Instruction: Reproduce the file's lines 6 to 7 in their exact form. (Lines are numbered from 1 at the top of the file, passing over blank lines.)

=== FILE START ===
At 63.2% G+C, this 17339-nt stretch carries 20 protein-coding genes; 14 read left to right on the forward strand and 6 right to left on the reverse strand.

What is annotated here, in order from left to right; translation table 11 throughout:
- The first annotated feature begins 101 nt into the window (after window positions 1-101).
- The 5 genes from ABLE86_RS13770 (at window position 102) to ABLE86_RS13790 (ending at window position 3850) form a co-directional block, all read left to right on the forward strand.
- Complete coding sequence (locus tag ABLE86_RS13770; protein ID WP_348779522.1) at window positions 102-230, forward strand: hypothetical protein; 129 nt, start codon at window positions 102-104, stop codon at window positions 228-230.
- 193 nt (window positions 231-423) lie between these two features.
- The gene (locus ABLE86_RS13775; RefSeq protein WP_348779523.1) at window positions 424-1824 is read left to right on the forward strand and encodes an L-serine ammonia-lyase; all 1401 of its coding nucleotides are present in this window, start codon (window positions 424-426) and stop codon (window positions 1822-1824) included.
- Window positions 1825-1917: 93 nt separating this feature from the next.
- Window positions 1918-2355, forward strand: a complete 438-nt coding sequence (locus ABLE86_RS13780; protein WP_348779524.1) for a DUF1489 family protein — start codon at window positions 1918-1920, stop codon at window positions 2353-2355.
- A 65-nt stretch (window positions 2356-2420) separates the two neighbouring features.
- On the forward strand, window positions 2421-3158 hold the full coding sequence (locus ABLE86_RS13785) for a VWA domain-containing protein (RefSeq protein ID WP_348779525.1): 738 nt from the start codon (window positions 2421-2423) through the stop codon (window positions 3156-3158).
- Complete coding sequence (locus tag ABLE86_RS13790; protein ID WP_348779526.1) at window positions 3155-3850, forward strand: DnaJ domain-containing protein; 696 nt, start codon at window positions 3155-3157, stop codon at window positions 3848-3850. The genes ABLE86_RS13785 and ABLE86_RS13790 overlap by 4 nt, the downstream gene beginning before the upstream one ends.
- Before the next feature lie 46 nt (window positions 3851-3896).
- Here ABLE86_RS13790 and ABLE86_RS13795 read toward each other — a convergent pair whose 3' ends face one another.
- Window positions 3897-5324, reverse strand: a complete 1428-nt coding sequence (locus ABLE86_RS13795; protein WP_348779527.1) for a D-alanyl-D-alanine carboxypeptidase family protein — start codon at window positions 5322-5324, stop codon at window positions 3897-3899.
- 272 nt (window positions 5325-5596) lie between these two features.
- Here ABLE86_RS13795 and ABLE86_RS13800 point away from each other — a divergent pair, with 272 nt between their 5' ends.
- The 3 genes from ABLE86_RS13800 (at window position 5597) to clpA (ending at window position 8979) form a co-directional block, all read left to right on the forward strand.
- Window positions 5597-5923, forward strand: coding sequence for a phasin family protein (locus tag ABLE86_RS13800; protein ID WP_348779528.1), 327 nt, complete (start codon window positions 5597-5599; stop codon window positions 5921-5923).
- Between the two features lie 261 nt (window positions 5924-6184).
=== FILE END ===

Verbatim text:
- 193 nt (window positions 231-423) lie between these two features.
- The gene (locus ABLE86_RS13775; RefSeq protein WP_348779523.1) at window positions 424-1824 is read left to right on the forward strand and encodes an L-serine ammonia-lyase; all 1401 of its coding nucleotides are present in this window, start codon (window positions 424-426) and stop codon (window positions 1822-1824) included.